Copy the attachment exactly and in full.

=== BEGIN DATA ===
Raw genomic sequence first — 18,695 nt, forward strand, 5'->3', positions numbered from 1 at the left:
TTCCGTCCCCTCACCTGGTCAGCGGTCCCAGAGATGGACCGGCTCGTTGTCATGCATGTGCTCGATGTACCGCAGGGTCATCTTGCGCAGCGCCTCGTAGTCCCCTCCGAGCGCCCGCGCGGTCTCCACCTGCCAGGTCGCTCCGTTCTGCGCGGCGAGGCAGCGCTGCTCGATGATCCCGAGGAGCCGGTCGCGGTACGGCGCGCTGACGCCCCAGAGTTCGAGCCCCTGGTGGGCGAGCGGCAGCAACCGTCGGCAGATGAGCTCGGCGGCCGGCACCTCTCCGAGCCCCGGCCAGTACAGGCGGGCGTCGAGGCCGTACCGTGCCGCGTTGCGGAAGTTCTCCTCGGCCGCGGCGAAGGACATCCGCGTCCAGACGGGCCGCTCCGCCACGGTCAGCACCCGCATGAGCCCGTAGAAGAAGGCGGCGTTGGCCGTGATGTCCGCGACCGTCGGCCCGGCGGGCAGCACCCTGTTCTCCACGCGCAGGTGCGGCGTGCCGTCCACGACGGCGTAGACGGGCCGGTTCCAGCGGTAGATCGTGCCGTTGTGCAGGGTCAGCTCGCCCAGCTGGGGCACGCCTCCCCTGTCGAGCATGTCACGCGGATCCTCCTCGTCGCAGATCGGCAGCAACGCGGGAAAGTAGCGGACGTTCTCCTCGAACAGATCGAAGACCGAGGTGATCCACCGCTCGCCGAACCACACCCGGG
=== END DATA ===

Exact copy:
Raw genomic sequence first — 18,695 nt, forward strand, 5'->3', positions numbered from 1 at the left:
TTCCGTCCCCTCACCTGGTCAGCGGTCCCAGAGATGGACCGGCTCGTTGTCATGCATGTGCTCGATGTACCGCAGGGTCATCTTGCGCAGCGCCTCGTAGTCCCCTCCGAGCGCCCGCGCGGTCTCCACCTGCCAGGTCGCTCCGTTCTGCGCGGCGAGGCAGCGCTGCTCGATGATCCCGAGGAGCCGGTCGCGGTACGGCGCGCTGACGCCCCAGAGTTCGAGCCCCTGGTGGGCGAGCGGCAGCAACCGTCGGCAGATGAGCTCGGCGGCCGGCACCTCTCCGAGCCCCGGCCAGTACAGGCGGGCGTCGAGGCCGTACCGTGCCGCGTTGCGGAAGTTCTCCTCGGCCGCGGCGAAGGACATCCGCGTCCAGACGGGCCGCTCCGCCACGGTCAGCACCCGCATGAGCCCGTAGAAGAAGGCGGCGTTGGCCGTGATGTCCGCGACCGTCGGCCCGGCGGGCAGCACCCTGTTCTCCACGCGCAGGTGCGGCGTGCCGTCCACGACGGCGTAGACGGGCCGGTTCCAGCGGTAGATCGTGCCGTTGTGCAGGGTCAGCTCGCCCAGCTGGGGCACGCCTCCCCTGTCGAGCATGTCACGCGGATCCTCCTCGTCGCAGATCGGCAGCAACGCGGGAAAGTAGCGGACGTTCTCCTCGAACAGATCGAAGACCGAGGTGATCCACCGCTCGCCGAACCACACCCGGG